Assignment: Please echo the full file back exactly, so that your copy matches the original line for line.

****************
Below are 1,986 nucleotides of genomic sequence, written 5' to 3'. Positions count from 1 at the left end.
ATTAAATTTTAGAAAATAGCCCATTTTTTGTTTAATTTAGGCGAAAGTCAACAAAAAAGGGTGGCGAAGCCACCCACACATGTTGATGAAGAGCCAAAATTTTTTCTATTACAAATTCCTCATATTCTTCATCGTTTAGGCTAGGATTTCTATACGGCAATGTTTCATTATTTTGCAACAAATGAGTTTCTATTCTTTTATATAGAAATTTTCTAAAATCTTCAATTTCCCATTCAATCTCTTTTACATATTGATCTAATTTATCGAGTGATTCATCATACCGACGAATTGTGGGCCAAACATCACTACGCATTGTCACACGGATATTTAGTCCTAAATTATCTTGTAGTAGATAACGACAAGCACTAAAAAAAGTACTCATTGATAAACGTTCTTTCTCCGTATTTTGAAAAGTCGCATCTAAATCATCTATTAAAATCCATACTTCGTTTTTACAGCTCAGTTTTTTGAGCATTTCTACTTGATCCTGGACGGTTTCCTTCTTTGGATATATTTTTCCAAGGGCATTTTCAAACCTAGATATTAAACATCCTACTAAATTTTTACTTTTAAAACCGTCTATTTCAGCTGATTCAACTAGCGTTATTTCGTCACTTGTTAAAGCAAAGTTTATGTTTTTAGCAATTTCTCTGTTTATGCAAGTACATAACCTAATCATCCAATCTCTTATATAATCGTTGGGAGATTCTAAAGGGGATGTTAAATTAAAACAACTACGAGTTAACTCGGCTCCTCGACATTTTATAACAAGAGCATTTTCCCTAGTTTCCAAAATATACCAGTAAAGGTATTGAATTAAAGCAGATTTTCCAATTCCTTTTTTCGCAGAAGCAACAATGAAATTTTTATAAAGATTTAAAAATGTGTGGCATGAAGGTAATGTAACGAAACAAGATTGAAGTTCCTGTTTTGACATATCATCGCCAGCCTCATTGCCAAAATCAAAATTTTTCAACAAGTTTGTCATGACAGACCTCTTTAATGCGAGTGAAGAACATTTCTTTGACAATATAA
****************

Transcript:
Below are 1,986 nucleotides of genomic sequence, written 5' to 3'. Positions count from 1 at the left end.
ATTAAATTTTAGAAAATAGCCCATTTTTTGTTTAATTTAGGCGAAAGTCAACAAAAAAGGGTGGCGAAGCCACCCACACATGTTGATGAAGAGCCAAAATTTTTTCTATTACAAATTCCTCATATTCTTCATCGTTTAGGCTAGGATTTCTATACGGCAATGTTTCATTATTTTGCAACAAATGAGTTTCTATTCTTTTATATAGAAATTTTCTAAAATCTTCAATTTCCCATTCAATCTCTTTTACATATTGATCTAATTTATCGAGTGATTCATCATACCGACGAATTGTGGGCCAAACATCACTACGCATTGTCACACGGATATTTAGTCCTAAATTATCTTGTAGTAGATAACGACAAGCACTAAAAAAAGTACTCATTGATAAACGTTCTTTCTCCGTATTTTGAAAAGTCGCATCTAAATCATCTATTAAAATCCATACTTCGTTTTTACAGCTCAGTTTTTTGAGCATTTCTACTTGATCCTGGACGGTTTCCTTCTTTGGATATATTTTTCCAAGGGCATTTTCAAACCTAGATATTAAACATCCTACTAAATTTTTACTTTTAAAACCGTCTATTTCAGCTGATTCAACTAGCGTTATTTCGTCACTTGTTAAAGCAAAGTTTATGTTTTTAGCAATTTCTCTGTTTATGCAAGTACATAACCTAATCATCCAATCTCTTATATAATCGTTGGGAGATTCTAAAGGGGATGTTAAATTAAAACAACTACGAGTTAACTCGGCTCCTCGACATTTTATAACAAGAGCATTTTCCCTAGTTTCCAAAATATACCAGTAAAGGTATTGAATTAAAGCAGATTTTCCAATTCCTTTTTTCGCAGAAGCAACAATGAAATTTTTATAAAGATTTAAAAATGTGTGGCATGAAGGTAATGTAACGAAACAAGATTGAAGTTCCTGTTTTGACATATCATCGCCAGCCTCATTGCCAAAATCAAAATTTTTCAACAAGTTTGTCATGACAGACCTCTTTAATGCGAGTGAAGAACATTTCTTTGACAATATAA